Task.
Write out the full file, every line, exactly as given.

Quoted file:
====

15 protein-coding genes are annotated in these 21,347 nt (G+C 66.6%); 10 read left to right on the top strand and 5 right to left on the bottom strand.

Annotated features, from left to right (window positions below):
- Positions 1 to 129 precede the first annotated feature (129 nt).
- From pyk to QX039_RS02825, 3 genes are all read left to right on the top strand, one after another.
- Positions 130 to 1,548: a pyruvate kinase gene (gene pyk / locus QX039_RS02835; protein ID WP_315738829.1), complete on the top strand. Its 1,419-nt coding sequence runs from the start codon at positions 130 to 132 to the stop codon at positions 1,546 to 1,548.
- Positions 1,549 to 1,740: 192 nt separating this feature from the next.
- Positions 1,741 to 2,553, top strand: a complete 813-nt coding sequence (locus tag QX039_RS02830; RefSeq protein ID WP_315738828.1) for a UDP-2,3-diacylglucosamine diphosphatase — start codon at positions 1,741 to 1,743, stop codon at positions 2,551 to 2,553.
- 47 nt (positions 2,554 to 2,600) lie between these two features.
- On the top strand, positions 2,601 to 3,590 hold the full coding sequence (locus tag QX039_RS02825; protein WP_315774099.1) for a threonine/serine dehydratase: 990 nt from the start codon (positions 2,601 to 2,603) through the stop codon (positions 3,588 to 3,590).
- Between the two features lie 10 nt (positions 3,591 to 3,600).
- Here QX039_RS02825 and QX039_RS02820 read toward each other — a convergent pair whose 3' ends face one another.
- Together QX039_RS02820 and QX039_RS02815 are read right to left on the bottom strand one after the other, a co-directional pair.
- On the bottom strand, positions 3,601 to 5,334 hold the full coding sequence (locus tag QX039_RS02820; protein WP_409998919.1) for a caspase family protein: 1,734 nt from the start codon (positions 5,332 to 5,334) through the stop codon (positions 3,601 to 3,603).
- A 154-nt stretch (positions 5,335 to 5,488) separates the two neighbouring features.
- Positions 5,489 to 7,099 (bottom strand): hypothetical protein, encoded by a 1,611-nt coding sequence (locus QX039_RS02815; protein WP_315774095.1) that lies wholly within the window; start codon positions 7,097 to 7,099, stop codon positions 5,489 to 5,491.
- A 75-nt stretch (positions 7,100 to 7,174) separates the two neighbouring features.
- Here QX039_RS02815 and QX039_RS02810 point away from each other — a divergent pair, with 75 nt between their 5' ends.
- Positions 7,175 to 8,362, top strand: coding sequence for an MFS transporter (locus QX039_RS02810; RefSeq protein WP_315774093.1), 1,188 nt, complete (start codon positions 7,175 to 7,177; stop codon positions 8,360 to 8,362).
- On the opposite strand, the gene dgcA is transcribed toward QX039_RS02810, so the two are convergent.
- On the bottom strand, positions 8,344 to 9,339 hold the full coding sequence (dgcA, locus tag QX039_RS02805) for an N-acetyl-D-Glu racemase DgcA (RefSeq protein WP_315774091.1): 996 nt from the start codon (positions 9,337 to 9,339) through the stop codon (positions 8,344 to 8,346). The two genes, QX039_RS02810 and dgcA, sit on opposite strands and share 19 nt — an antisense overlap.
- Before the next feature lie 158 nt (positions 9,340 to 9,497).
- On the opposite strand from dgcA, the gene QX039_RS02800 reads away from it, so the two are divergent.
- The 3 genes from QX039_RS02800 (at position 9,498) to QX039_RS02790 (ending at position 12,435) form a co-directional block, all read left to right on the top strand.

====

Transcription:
15 protein-coding genes are annotated in these 21,347 nt (G+C 66.6%); 10 read left to right on the top strand and 5 right to left on the bottom strand.

Annotated features, from left to right (window positions below):
- Positions 1 to 129 precede the first annotated feature (129 nt).
- From pyk to QX039_RS02825, 3 genes are all read left to right on the top strand, one after another.
- Positions 130 to 1,548: a pyruvate kinase gene (gene pyk / locus QX039_RS02835; protein ID WP_315738829.1), complete on the top strand. Its 1,419-nt coding sequence runs from the start codon at positions 130 to 132 to the stop codon at positions 1,546 to 1,548.
- Positions 1,549 to 1,740: 192 nt separating this feature from the next.
- Positions 1,741 to 2,553, top strand: a complete 813-nt coding sequence (locus tag QX039_RS02830; RefSeq protein ID WP_315738828.1) for a UDP-2,3-diacylglucosamine diphosphatase — start codon at positions 1,741 to 1,743, stop codon at positions 2,551 to 2,553.
- 47 nt (positions 2,554 to 2,600) lie between these two features.
- On the top strand, positions 2,601 to 3,590 hold the full coding sequence (locus tag QX039_RS02825; protein WP_315774099.1) for a threonine/serine dehydratase: 990 nt from the start codon (positions 2,601 to 2,603) through the stop codon (positions 3,588 to 3,590).
- Between the two features lie 10 nt (positions 3,591 to 3,600).
- Here QX039_RS02825 and QX039_RS02820 read toward each other — a convergent pair whose 3' ends face one another.
- Together QX039_RS02820 and QX039_RS02815 are read right to left on the bottom strand one after the other, a co-directional pair.
- On the bottom strand, positions 3,601 to 5,334 hold the full coding sequence (locus tag QX039_RS02820; protein WP_409998919.1) for a caspase family protein: 1,734 nt from the start codon (positions 5,332 to 5,334) through the stop codon (positions 3,601 to 3,603).
- A 154-nt stretch (positions 5,335 to 5,488) separates the two neighbouring features.
- Positions 5,489 to 7,099 (bottom strand): hypothetical protein, encoded by a 1,611-nt coding sequence (locus QX039_RS02815; protein WP_315774095.1) that lies wholly within the window; start codon positions 7,097 to 7,099, stop codon positions 5,489 to 5,491.
- A 75-nt stretch (positions 7,100 to 7,174) separates the two neighbouring features.
- Here QX039_RS02815 and QX039_RS02810 point away from each other — a divergent pair, with 75 nt between their 5' ends.
- Positions 7,175 to 8,362, top strand: coding sequence for an MFS transporter (locus QX039_RS02810; RefSeq protein WP_315774093.1), 1,188 nt, complete (start codon positions 7,175 to 7,177; stop codon positions 8,360 to 8,362).
- On the opposite strand, the gene dgcA is transcribed toward QX039_RS02810, so the two are convergent.
- On the bottom strand, positions 8,344 to 9,339 hold the full coding sequence (dgcA, locus tag QX039_RS02805) for an N-acetyl-D-Glu racemase DgcA (RefSeq protein WP_315774091.1): 996 nt from the start codon (positions 9,337 to 9,339) through the stop codon (positions 8,344 to 8,346). The two genes, QX039_RS02810 and dgcA, sit on opposite strands and share 19 nt — an antisense overlap.
- Before the next feature lie 158 nt (positions 9,340 to 9,497).
- On the opposite strand from dgcA, the gene QX039_RS02800 reads away from it, so the two are divergent.
- The 3 genes from QX039_RS02800 (at position 9,498) to QX039_RS02790 (ending at position 12,435) form a co-directional block, all read left to right on the top strand.